In this guide, we discuss the process of making a personal injury claim for t-bone accident injuries, including the eligibility requirements that need to be met, the evidence that could be provided to support your case, and the compensation that could potentially be awarded following a successful claim.
Firstly, you will learn what personal injury settlements could include and how they are calculated. We also look at how the whiplash reforms could influence both the way you make your claim and the payout you receive. Then, we outline the eligibility requirements for starting a personal injury claim in more detail as well as look at the duty of care that road users, such as drivers, riders and pedestrians, owe to one another.
Following on from this, we offer examples of T-bone accidents and the subsequent injuries that could be sustained.
Finally, we outline how a No Win No Fee solicitor from our panel could apply their experience and knowledge to your case. Our advisors can explain this in more detail and assess your potential claim, all for free, so please don’t hesitate to either:
Select A Section
- What Is The Average Payout For T-Bone Accident Injuries?
- Am I Eligible To Make A Road Traffic Accident Claim?
- What Is A T-Bone Accident?
- What Evidence Could Support My Claim For T-Bone Accident Injuries?
- How Do I Make A No Win No Fee Claim For T-Bone Accident Injuries?
- Discover More About Claims For Road Traffic Accidents
While you may be wondering ‘What is the average payout for T-bone accident injuries?’, it can be difficult to provide an average due to the unique nature of each case. Generally, up to two heads of loss could make up a settlement following a successful car accident claim:
- General damages compensate you for the pain and suffering caused by T-bone accident injuries, physical, psychological, or both.
- Special damages focus on the financial loss brought about by injuries. By providing proof through payslips, bank statements, or receipts, you could be awarded compensation to reimburse costs such as loss of earnings from being unable to work, the cost of prescribed medicine, and travel.
Legal professionals, such as solicitors, can use medical evidence, as well as the Judicial College Guidelines (JCG), to assign value to injuries when calculating general damages. The JCG provides a list of guideline compensation brackets for various types of injuries.
We have taken guideline brackets listed in the JCG to form the table below. The whiplash entries in this table are fixed figures taken from the Whiplash Injury Regulations 2021 tariff. The other entries, taken from the JCG, should only be considered a guide.
|INJURY||SEVERITY LEVEL||OTHER DETAILS||COMPENSATION|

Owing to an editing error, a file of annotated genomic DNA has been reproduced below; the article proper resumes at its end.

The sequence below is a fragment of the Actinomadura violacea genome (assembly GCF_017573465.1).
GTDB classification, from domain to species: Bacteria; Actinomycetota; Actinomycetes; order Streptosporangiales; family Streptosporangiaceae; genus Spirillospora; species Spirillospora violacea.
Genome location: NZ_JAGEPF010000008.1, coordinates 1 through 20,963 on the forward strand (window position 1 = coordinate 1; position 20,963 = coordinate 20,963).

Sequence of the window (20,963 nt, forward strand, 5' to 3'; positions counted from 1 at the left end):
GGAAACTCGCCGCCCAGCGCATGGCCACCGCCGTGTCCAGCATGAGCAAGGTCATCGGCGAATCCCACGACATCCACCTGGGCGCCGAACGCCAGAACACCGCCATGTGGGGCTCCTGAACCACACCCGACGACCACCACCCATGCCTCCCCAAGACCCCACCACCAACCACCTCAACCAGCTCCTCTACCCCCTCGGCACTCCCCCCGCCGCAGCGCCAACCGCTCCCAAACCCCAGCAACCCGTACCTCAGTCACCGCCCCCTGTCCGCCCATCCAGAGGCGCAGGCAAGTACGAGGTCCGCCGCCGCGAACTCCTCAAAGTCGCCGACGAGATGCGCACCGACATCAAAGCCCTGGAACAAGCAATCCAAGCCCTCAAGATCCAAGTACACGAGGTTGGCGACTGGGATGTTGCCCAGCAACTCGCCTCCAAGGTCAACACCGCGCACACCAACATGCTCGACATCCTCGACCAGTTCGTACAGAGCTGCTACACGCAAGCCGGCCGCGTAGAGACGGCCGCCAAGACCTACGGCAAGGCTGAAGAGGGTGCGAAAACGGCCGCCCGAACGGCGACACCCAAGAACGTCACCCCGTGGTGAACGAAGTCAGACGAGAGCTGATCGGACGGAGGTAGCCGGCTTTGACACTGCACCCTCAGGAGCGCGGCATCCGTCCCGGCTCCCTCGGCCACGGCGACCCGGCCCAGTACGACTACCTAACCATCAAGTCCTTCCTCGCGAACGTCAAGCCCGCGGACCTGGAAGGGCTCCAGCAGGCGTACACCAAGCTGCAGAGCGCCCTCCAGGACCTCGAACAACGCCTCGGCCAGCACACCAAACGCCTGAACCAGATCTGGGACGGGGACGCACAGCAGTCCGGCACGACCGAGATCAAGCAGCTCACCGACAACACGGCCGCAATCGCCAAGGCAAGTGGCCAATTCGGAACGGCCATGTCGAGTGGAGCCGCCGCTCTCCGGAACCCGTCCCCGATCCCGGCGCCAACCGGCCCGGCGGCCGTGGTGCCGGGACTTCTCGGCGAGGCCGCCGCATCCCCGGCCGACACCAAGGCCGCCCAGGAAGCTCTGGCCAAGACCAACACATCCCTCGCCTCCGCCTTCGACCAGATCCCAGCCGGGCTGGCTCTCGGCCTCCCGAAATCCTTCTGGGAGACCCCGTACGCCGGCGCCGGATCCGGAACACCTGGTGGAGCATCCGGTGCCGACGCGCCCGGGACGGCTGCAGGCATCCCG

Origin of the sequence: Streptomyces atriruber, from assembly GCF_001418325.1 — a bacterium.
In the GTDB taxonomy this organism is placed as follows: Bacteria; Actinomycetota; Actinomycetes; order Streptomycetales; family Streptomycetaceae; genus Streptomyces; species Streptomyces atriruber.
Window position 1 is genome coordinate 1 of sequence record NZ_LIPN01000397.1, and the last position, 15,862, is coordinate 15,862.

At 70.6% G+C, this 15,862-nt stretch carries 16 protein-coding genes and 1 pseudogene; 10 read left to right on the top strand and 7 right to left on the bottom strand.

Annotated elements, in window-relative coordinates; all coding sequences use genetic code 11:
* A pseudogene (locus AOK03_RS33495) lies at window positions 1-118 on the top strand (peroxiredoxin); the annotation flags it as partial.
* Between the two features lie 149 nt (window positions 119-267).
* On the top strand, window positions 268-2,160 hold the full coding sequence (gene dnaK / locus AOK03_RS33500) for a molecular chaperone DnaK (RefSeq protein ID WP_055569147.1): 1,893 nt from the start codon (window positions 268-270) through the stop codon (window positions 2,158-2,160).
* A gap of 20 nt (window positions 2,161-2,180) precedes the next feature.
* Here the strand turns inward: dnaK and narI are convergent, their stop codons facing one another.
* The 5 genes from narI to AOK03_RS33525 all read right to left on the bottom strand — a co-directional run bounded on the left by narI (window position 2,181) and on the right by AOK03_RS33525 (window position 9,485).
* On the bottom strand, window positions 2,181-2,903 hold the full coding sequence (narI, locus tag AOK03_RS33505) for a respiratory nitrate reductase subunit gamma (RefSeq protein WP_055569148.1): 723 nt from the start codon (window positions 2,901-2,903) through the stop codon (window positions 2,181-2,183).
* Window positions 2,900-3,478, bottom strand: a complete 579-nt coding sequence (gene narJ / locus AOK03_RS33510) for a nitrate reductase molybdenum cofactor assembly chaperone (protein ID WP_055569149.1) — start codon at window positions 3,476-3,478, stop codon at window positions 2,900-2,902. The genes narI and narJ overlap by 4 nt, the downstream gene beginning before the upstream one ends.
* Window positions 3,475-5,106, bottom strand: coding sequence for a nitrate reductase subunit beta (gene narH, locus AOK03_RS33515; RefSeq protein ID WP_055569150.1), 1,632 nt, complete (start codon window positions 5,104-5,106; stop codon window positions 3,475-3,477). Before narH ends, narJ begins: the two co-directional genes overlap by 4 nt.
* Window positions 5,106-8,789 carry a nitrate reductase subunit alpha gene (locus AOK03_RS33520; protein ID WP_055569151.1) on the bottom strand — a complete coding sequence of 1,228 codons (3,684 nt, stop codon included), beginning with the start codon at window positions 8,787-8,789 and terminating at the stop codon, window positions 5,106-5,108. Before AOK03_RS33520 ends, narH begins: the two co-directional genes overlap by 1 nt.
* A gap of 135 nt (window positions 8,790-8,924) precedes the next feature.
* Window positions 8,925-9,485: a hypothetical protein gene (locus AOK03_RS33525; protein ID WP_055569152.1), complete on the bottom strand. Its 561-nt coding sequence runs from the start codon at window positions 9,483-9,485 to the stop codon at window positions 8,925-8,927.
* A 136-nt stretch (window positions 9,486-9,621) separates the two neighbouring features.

|Paralysis||Paraplegia||The paralysis of the lower body.||£219,070 to £284,260
|Head||Moderately Severe||Very serious disabilities which might be physical, such as limb paralysis or cognitive, such as problems causing damage to intellect and personality.||£219,070 to £282,010|
|Leg||Amputation (ii)||The below-knee amputation of both legs, with the level of award depending on factors like associated psychological issues.||£201,490 to £270,100|
|Neck||Severe (i)||In spite of wearing a neck collar all day, the injured person has little or no neck mobility and suffers severe headaches.||In the region of £148,330|
|Arm||Severe||Injuries that do not result in amputation but are serious enough that the injured person is barely better off.||£96,160 to £130,930|
|Back||Severe (ii)||This bracket considers injuries with special features, like nerve root damage with a loss of sensation.||£74,160 to £88,430|
|Facial Disfigurement||Less Severe Scarring||Substantial disfigurement, coupled with a significant mental impact.||£17,960 to £48,420|
|Pelvis And Hip||Moderate (ii)||Injuries that necessitate hip replacement or similar surgery, or might make such surgery necessary in the foreseeable future.||£12,590 to £26,590|
|Whiplash||One whiplash injury or multiple alongside one psychological injury or multiple||Lasting between 18-24 months.||£4,345|
|One whiplash injury or multiple||Lasting between 15-18 months.||£3,005|
Whiplash Reform Programme
- Adult drivers and passengers of vehicles with injuries valued at £5,000 or less, must make their claim in a different way.
- Whiplash injuries are valued in line with the tariff outlined in the Regulations 2021, as mentioned above.
If the total value of the claim comes to over £5,000, the claim will be made in the traditional way. However, whiplash-related injuries will still have a value assigned to them by the tariff. If there are any injuries sustained that cannot be found in the tariff, these will be valued in the normal way.
For further guidance on compensation for successful car accident claims and how the whiplash reforms could influence both how you seek compensation and how your settlement is valued, get in touch via the number at the top of the page.